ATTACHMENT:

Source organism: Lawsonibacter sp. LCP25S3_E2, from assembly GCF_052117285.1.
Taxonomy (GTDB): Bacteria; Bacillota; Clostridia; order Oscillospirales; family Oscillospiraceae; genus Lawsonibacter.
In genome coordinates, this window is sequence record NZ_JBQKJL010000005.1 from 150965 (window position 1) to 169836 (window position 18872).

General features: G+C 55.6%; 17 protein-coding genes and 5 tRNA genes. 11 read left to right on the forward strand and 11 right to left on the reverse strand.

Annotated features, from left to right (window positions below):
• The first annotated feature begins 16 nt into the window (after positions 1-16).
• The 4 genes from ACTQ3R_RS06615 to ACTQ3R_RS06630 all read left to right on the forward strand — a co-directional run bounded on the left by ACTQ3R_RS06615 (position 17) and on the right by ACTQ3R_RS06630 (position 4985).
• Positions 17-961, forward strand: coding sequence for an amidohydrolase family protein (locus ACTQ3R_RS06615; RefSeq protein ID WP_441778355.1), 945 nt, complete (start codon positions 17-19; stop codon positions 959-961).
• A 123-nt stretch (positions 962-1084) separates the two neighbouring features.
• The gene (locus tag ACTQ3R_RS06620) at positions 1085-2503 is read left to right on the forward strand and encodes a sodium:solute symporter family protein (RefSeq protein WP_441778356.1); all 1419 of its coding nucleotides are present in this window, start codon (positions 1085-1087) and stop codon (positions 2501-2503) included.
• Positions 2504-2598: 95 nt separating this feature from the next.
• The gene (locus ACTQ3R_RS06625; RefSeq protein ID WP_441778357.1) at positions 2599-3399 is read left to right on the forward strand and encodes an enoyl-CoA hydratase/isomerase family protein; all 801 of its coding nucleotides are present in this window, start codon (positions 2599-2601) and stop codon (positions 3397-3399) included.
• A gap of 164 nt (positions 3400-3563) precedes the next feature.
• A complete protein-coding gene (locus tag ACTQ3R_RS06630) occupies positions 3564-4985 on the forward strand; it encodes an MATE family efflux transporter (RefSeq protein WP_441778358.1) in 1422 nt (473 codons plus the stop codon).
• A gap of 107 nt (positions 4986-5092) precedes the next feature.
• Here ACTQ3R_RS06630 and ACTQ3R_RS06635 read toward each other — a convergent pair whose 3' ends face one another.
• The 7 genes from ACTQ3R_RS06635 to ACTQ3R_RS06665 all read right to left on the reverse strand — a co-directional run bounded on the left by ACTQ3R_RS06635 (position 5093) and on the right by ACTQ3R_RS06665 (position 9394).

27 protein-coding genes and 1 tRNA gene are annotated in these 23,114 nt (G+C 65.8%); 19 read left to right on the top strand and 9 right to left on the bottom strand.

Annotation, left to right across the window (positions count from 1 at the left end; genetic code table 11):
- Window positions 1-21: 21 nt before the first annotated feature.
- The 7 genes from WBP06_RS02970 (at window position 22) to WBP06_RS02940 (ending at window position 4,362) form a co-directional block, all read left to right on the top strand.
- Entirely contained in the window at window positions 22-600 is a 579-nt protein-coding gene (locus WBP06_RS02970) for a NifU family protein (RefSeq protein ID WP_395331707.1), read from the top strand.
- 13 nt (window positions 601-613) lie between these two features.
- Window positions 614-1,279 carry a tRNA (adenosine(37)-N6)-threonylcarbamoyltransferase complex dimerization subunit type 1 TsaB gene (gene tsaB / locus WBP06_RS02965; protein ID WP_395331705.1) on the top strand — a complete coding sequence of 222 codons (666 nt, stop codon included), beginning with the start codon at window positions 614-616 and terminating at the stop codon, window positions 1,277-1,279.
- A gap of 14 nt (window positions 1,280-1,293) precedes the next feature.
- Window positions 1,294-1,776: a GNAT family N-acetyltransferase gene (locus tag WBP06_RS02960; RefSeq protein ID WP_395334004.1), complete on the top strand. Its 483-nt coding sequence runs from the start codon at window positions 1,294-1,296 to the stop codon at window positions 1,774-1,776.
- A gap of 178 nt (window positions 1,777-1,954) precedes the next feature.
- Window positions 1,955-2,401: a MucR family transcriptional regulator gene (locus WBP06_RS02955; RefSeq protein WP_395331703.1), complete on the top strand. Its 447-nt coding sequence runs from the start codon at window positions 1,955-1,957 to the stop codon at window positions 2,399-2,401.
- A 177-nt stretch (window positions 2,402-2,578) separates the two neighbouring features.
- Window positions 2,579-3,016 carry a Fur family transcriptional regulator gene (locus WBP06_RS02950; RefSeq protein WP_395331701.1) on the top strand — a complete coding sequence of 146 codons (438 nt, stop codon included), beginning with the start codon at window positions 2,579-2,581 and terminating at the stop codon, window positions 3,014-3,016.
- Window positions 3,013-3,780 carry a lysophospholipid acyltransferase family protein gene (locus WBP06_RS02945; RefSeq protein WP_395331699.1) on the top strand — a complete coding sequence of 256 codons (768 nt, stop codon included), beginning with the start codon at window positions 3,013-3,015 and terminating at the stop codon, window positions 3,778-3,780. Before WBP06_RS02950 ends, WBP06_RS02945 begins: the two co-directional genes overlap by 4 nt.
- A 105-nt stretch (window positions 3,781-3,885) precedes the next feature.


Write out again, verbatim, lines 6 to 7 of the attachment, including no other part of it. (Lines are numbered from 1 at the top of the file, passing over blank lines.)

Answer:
• The first annotated feature begins 16 nt into the window (after positions 1-16).
• The 4 genes from ACTQ3R_RS06615 to ACTQ3R_RS06630 all read left to right on the forward strand — a co-directional run bounded on the left by ACTQ3R_RS06615 (position 17) and on the right by ACTQ3R_RS06630 (position 4985).